Therefore, I believe that the British government should oppose the extradition of Assange as it sets a dangerous precedent for journalists, whistleblowers and other sources of truth the US may wish to pressure in the future. This man is paying a high price to end war and for peace and nonviolence and we should all remember that.”
  • WikiLeaks has achieved far more than what The New York Times and The Washington Post in their celebrated incarnations did. No newspaper has come close to matching the secrets and lies of power that Assange and Snowden have disclosed. That both men are fugitives is indicative of the retreat of liberal democracies from principles of freedom and justice. Why is WikiLeaks a landmark in journalism? Because its revelations have told us, with 100 per cent accuracy, how and why much of the world is divided and run.
  • WikiLeaks is possibly the most exciting development in journalism in my lifetime. As an investigative journalist, I have often had to rely on the courageous, principled acts of whistle-blowers. The truth about the Vietnam War was told when Daniel Ellsberg leaked the Pentagon Papers. The truth about Iraq and Afghanistan, and Saudi Arabia and many other flashpoints was told when WikiLeaks published the revelations of whistle-blowers.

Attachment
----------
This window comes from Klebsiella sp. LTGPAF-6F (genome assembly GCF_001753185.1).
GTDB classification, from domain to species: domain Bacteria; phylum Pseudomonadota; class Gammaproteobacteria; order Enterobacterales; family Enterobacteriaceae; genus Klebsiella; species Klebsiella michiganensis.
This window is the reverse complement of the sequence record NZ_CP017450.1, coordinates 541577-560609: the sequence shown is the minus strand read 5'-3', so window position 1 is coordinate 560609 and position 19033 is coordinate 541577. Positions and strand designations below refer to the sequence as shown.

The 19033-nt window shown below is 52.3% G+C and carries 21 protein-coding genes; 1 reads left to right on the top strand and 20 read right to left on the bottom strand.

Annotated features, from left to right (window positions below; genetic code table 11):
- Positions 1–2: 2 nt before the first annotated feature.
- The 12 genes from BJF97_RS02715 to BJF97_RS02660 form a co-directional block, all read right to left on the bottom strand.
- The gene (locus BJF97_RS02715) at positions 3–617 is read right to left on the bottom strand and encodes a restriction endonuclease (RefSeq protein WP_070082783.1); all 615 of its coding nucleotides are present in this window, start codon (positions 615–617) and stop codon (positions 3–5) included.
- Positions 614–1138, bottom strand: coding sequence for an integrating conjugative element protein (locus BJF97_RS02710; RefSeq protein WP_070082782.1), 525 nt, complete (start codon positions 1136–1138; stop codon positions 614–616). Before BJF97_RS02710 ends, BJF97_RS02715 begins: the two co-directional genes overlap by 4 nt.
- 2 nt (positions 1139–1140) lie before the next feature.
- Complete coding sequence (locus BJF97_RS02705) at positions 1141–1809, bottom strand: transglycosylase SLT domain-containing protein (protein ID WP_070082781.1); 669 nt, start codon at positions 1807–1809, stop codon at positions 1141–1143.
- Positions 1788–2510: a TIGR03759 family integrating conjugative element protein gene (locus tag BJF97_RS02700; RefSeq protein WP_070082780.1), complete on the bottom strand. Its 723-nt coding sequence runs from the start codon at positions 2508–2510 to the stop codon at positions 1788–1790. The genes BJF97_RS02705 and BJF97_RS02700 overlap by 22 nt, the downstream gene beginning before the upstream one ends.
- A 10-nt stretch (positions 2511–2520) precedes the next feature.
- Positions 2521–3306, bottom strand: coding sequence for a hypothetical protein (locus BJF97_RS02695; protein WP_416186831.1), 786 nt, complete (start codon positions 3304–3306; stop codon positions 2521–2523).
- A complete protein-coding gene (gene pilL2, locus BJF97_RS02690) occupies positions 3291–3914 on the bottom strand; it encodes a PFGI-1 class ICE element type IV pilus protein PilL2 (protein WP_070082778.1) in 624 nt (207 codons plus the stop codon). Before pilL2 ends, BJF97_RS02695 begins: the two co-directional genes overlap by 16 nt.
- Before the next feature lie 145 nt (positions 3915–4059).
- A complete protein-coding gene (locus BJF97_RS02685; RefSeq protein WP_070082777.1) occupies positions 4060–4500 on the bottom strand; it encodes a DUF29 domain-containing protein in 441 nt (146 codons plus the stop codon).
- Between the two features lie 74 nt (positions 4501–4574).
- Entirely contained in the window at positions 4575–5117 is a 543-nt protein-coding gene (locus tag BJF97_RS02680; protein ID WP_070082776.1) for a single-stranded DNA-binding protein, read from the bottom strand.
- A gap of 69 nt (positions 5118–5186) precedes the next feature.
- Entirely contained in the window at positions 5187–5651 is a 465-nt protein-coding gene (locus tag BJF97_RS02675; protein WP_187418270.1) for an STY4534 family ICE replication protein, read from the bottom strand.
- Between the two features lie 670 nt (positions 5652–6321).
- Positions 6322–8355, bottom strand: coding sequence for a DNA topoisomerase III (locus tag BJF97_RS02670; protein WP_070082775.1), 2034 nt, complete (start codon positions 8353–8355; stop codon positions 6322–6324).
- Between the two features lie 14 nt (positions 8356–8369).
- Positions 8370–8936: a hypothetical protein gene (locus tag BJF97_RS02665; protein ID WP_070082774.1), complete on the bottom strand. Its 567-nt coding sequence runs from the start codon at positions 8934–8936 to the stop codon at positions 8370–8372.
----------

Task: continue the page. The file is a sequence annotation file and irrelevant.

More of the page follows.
• When you consider that 100 percent of WikiLeaks leaks are authentic and accurate, you can understand the impact, as well as the fury generated among secretive powerful forces. Julian Assange is a political refugee in London for one reason only: WikiLeaks told the truth about the greatest crimes of the 21st century. He is not forgiven for that, and he should be supported by journalists and by people everywhere.
  • Federal District Court Judge Jeffrey White ordered Wikileaks's domain name registrar to disable its Web address. That was akin to shutting down a newspaper because of objections to one article. The First Amendment requires the government to act only in the most dire circumstances when it regulates free expression.
  • It is unlawful to reproduce or distribute someone else's copyrighted work without that person's authorization. Indeed, courts have entered numerous permanent injunctions and awarded statutory damages and attorneys' fees regarding infringement of these and similar works. … preserve any and all documents pertaining to this matter...including, but not limited to, logs, data entry sheets, applications - electronic or otherwise, registrations forms, billings statements or invoices, computer print-outs, disks, hard drives, etc.
  • Wikileaks' silencing was sought by antidemocratic governments worldwide - including China, whose censors work mightily to block all access to the site. Wikileaks' plug was pulled, ironically, (not in China) but by a federal judge in San Francisco.
  • [Wikileaks] could become as important a journalistic tool as the Freedom of Information Act.

  • We're very pleased that Judge White recognized the serious constitutional concerns raised by his earlier orders. Attempting to interfere with the operation of an entire website because you have a dispute over some of its content is never the right approach. Disabling access to an Internet domain in an effort to prevent the world from accessing a handful of widely-discussed documents is not only unconstitutional it simply won't work.

See also